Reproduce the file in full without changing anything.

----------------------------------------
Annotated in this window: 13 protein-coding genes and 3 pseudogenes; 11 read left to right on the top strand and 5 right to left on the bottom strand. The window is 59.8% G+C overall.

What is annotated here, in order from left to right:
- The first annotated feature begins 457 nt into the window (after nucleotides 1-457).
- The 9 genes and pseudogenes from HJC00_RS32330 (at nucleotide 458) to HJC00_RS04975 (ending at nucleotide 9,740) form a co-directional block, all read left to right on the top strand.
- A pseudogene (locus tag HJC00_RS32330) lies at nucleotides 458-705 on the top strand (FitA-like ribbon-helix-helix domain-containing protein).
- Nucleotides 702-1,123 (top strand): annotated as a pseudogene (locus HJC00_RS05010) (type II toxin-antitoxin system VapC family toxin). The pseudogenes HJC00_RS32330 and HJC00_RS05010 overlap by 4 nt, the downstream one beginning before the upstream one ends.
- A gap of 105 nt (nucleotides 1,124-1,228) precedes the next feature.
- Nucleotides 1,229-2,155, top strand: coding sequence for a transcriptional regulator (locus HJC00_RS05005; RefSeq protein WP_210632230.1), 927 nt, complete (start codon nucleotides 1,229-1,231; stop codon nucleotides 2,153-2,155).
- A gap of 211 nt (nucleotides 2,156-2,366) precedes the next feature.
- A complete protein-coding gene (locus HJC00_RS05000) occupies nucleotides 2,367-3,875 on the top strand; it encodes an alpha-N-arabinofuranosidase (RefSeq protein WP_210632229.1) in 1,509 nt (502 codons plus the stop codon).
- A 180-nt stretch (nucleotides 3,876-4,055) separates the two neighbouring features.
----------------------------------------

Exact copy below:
Annotated in this window: 13 protein-coding genes and 3 pseudogenes; 11 read left to right on the top strand and 5 right to left on the bottom strand. The window is 59.8% G+C overall.

What is annotated here, in order from left to right:
- The first annotated feature begins 457 nt into the window (after nucleotides 1-457).
- The 9 genes and pseudogenes from HJC00_RS32330 (at nucleotide 458) to HJC00_RS04975 (ending at nucleotide 9,740) form a co-directional block, all read left to right on the top strand.
- A pseudogene (locus tag HJC00_RS32330) lies at nucleotides 458-705 on the top strand (FitA-like ribbon-helix-helix domain-containing protein).
- Nucleotides 702-1,123 (top strand): annotated as a pseudogene (locus HJC00_RS05010) (type II toxin-antitoxin system VapC family toxin). The pseudogenes HJC00_RS32330 and HJC00_RS05010 overlap by 4 nt, the downstream one beginning before the upstream one ends.
- A gap of 105 nt (nucleotides 1,124-1,228) precedes the next feature.
- Nucleotides 1,229-2,155, top strand: coding sequence for a transcriptional regulator (locus HJC00_RS05005; RefSeq protein WP_210632230.1), 927 nt, complete (start codon nucleotides 1,229-1,231; stop codon nucleotides 2,153-2,155).
- A gap of 211 nt (nucleotides 2,156-2,366) precedes the next feature.
- A complete protein-coding gene (locus HJC00_RS05000) occupies nucleotides 2,367-3,875 on the top strand; it encodes an alpha-N-arabinofuranosidase (RefSeq protein WP_210632229.1) in 1,509 nt (502 codons plus the stop codon).
- A 180-nt stretch (nucleotides 3,876-4,055) separates the two neighbouring features.